|Area of a triangle||Pythagorean theorem||Logarithms||Trigonometric formulas|
|Exponential function||Quadratic inequalities||Relative and absolute error||Calculate percentage|
Mathematics - The world of numbers and equations
Mathematics has long been considered as ‘the queen of sciences’. Should it really hold such prestige? We will try to find the answer below.
Mathematics - where can we find its beginnings?
Like most fields and disciplines created, mathematics also has its beginnings in ancient Greece. It was here that outstanding – not only for those times, but also highly valued nowadays – thinkers met in their group(s) to debate. The term (in Greek) itself mathematikos means “learning, lesson, cognition”, while manthanein is a verb meaning “to learn, to find out”. In other words, every pupil, student or scientist tries to get to know the world around them through the medium of mathematics.
The contribution of the ancient Greeks to the origin and development of the aforementioned scientific discipline
It is worth mentioning that the study of mathematical thought was done only by men (i.e., ‘thinkers’). In the pages of history, this period will go down as the golden age of science. Furthermore, the ancient Greeks made a great contribution to the development of this scientific discipline – among others, special mention should be given to the theorem of Thales and Pythagoras on the sum of angles in triangles.
It was the aforementioned Pythagoras who stated that “numbers rule the world, and so numbers explain the world”. Even in ancient Greece, it had already been noted that a new scientific discipline made it easier for everyone to function, formulate conclusions and be able to prove them all. Pythagoras was so sure of his opinion that he not only imparted his teachings to others (the famous Pythagorean schools), but – together with his disciples – created the so-called ‘foundations’ of this scientific discipline. Moreover, they developed the classification of numbers – thanks to which, we now know that there are even and odd numbers, as well as measurable and incalculable numbers. They also introduced the decimal system and, to the horror of all learners, invented the multiplication table!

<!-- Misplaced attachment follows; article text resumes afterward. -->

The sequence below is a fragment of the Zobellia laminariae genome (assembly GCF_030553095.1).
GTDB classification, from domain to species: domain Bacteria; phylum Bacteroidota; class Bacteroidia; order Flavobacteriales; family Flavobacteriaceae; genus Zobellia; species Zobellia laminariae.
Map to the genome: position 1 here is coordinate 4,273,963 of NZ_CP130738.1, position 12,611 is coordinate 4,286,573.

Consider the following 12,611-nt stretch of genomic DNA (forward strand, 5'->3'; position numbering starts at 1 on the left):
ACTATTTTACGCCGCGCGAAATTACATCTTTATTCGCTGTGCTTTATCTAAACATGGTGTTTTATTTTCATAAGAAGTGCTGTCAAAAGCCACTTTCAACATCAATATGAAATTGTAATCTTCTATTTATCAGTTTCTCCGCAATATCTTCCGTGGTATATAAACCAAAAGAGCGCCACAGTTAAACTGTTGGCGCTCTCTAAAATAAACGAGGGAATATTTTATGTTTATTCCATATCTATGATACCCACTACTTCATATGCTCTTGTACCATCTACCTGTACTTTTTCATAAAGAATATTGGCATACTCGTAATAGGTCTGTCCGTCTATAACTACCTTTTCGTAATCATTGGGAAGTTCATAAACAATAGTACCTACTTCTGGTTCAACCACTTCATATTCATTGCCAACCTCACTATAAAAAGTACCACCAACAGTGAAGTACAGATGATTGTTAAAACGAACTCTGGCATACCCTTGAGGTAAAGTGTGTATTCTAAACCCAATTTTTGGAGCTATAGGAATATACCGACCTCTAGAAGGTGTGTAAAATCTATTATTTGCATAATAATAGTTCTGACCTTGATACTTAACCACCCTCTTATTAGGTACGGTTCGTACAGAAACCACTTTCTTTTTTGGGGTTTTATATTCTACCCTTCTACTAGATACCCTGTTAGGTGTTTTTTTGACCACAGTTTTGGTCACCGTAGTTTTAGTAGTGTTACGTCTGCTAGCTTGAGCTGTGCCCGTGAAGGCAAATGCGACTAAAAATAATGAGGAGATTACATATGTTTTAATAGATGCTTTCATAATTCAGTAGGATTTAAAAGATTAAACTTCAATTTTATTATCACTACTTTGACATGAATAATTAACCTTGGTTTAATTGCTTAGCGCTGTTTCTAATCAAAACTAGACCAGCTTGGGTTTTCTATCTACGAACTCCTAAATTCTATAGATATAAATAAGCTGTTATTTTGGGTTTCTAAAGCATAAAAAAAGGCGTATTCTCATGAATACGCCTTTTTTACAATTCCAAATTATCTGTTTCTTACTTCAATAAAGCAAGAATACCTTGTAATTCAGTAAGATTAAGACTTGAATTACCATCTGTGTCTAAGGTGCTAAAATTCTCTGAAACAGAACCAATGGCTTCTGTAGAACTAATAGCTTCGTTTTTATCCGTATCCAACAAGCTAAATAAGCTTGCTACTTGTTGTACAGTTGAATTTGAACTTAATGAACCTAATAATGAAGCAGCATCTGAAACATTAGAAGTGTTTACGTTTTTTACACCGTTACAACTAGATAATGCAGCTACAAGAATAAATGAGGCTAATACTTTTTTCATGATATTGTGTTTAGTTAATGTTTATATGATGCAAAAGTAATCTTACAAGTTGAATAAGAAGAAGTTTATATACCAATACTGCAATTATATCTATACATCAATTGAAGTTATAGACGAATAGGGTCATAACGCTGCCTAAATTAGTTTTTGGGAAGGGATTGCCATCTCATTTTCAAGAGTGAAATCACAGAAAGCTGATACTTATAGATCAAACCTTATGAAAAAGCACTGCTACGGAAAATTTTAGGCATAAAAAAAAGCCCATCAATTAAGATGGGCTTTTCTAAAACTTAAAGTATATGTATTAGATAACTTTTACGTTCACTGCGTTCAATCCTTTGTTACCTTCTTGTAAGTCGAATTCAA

Another famous Greek was Euclid – thanks to whom, we are familiar with the commonly known segment and its assumptions. Menecheumus, for his part, contributed the ellipse, the parabola and the hyperbola. Hipparchus is considered as the creator of trigonometric tables. It is also of note that the extraordinary ingenuity and perceptiveness of these three ancient Greek mathematicians, who formulated three mathematical problems, that these problems cannot be solved unless you have a compass and a ruler. Heron of Alexandria came up with the formula for the area of a triangle.
The famous Archimedes also did not remain passive – he created axioms, which are now known as ‘Archimedes' axioms’ (theories about the length of segments). He was the first person in history to state the approximate value of pi (3.7). In addition, he also transferred his influence to physics when he discovered the famous law of buoyancy.
Following the ancient track, we can assume that in Greece and the world, they needed a mysterious ‘something’ to define their world. They, therefore, created a science that had the tools not only to form, but also to receive concrete answers to the conclusions of the given assumptions. In this way, they combined one or two things together to produce a concrete result. Consequently, the whole process of reasoning proceeded correctly and led to the desired goal.
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